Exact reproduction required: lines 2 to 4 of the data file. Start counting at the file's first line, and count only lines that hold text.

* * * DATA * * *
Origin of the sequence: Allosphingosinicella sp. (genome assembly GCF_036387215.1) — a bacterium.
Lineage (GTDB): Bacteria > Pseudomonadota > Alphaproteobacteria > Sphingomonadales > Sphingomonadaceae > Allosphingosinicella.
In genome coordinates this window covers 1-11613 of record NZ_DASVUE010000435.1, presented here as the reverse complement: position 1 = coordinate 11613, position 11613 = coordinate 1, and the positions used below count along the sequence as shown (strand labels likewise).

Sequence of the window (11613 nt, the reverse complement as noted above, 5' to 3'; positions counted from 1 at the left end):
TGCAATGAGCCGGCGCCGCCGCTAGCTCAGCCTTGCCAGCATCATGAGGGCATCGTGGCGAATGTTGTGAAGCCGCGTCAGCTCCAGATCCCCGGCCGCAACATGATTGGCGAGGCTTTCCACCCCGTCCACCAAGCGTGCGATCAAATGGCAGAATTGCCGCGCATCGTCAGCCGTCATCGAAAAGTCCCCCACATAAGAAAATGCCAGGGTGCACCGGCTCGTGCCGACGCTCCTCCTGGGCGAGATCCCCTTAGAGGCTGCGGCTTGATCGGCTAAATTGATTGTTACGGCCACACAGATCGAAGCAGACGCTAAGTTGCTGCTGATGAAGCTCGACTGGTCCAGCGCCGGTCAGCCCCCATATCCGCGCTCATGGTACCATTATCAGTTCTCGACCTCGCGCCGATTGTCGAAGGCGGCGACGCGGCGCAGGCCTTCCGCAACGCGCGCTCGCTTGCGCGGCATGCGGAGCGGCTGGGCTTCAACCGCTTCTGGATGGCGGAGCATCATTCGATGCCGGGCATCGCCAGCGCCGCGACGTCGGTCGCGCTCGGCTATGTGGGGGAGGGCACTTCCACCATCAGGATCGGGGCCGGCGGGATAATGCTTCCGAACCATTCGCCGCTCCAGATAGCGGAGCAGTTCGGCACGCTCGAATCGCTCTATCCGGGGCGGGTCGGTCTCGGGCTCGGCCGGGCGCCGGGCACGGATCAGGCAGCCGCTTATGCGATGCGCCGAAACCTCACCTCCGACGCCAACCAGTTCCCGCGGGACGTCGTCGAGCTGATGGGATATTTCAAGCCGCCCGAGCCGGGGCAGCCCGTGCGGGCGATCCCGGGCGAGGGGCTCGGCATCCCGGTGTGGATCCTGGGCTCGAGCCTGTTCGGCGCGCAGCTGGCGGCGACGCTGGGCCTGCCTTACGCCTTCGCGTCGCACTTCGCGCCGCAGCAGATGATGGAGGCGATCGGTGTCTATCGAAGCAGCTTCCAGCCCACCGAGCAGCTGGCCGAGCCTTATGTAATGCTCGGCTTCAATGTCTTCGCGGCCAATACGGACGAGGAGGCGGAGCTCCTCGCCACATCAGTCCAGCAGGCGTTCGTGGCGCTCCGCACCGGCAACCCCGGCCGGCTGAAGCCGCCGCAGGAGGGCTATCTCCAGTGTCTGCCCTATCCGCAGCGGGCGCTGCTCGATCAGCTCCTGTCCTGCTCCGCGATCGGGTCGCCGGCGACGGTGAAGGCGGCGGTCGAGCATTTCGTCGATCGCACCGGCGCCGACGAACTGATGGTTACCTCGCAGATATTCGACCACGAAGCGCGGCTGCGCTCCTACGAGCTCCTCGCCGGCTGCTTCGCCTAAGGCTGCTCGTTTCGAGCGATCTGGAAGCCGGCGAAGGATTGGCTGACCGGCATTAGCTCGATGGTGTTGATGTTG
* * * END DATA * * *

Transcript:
Lineage (GTDB): Bacteria > Pseudomonadota > Alphaproteobacteria > Sphingomonadales > Sphingomonadaceae > Allosphingosinicella.
In genome coordinates this window covers 1-11613 of record NZ_DASVUE010000435.1, presented here as the reverse complement: position 1 = coordinate 11613, position 11613 = coordinate 1, and the positions used below count along the sequence as shown (strand labels likewise).

Sequence of the window (11613 nt, the reverse complement as noted above, 5' to 3'; positions counted from 1 at the left end):